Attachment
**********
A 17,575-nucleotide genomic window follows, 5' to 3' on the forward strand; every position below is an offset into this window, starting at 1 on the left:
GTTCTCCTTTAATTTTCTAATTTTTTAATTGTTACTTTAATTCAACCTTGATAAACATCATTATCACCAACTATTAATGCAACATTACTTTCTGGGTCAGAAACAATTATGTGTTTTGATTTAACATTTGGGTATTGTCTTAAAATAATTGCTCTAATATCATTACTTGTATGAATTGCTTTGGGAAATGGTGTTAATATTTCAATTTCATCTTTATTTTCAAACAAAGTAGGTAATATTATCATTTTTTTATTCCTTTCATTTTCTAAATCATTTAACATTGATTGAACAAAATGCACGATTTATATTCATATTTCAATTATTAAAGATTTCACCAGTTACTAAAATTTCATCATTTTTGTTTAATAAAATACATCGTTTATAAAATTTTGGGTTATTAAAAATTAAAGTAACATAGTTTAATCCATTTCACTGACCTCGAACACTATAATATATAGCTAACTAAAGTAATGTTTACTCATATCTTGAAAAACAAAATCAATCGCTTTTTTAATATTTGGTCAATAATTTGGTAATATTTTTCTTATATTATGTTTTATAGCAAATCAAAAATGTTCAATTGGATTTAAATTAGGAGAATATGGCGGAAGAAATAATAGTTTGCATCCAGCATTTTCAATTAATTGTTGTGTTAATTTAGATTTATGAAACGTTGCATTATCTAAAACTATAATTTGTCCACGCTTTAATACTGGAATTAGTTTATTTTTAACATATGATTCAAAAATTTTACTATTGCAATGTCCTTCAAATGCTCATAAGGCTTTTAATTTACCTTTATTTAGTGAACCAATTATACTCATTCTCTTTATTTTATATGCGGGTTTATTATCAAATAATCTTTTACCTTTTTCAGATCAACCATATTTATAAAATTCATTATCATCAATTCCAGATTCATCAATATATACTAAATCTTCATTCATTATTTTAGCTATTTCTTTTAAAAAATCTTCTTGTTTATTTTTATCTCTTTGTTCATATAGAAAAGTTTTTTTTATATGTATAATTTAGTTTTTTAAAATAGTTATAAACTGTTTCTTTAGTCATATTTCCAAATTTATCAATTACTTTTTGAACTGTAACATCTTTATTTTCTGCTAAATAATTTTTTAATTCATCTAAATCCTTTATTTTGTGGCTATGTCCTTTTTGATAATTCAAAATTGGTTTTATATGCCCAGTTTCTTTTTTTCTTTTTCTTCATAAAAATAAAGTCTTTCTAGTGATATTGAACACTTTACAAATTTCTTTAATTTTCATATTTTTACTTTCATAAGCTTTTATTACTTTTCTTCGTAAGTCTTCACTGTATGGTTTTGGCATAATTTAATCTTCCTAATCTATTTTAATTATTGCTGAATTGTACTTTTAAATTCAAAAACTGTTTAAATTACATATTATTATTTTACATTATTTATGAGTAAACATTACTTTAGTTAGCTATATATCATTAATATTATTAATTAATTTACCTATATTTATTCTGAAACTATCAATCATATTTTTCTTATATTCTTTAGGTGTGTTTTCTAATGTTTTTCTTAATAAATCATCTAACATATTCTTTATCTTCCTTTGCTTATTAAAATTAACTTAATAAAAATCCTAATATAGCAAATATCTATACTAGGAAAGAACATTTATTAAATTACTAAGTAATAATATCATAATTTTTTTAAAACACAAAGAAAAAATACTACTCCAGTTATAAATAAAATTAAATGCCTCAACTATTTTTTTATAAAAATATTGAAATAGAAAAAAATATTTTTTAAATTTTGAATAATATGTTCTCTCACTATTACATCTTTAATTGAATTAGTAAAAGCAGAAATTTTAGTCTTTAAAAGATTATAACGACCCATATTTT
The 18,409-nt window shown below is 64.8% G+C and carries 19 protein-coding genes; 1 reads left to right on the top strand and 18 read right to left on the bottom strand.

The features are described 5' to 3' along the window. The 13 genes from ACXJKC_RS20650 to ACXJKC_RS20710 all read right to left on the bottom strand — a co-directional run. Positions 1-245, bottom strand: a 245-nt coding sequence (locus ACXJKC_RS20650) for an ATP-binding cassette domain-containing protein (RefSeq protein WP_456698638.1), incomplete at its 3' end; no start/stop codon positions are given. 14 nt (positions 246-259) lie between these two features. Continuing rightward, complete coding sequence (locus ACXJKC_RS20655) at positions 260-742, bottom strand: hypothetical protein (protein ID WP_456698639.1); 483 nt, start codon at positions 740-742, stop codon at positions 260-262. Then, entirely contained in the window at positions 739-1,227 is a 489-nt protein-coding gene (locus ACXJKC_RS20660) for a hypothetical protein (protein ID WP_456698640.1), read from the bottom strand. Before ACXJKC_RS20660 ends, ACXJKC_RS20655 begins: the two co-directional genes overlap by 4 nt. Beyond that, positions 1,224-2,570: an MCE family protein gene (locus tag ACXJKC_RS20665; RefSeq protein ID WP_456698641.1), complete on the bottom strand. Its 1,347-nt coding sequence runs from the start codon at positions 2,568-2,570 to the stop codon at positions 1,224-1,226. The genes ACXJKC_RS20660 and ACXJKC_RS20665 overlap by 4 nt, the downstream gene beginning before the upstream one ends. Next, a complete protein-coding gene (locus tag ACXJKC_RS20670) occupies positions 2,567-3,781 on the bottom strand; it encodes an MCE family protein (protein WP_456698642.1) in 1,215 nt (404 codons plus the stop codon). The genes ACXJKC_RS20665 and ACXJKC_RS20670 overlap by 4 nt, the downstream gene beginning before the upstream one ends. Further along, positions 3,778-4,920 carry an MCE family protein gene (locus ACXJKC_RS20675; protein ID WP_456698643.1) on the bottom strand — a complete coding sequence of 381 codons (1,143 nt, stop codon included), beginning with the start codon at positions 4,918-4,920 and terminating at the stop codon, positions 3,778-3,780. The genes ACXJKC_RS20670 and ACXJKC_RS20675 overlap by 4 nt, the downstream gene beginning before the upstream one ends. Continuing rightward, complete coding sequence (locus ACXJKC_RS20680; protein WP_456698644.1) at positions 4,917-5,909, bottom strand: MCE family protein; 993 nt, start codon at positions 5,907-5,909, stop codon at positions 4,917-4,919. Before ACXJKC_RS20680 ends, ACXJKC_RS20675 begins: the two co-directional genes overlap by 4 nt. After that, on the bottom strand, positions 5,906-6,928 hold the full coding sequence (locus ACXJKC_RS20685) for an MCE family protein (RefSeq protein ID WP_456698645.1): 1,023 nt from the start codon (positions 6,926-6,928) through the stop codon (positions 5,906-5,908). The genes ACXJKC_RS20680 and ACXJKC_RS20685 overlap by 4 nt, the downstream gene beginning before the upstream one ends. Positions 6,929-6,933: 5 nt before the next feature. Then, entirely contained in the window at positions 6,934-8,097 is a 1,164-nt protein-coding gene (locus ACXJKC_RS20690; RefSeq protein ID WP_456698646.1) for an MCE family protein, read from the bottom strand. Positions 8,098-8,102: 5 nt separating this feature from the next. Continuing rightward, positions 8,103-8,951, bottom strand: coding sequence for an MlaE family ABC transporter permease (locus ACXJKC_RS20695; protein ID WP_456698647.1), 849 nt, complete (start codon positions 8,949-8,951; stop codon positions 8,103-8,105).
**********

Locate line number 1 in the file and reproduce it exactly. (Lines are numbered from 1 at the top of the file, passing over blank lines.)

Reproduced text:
A 17,575-nucleotide genomic window follows, 5' to 3' on the forward strand; every position below is an offset into this window, starting at 1 on the left: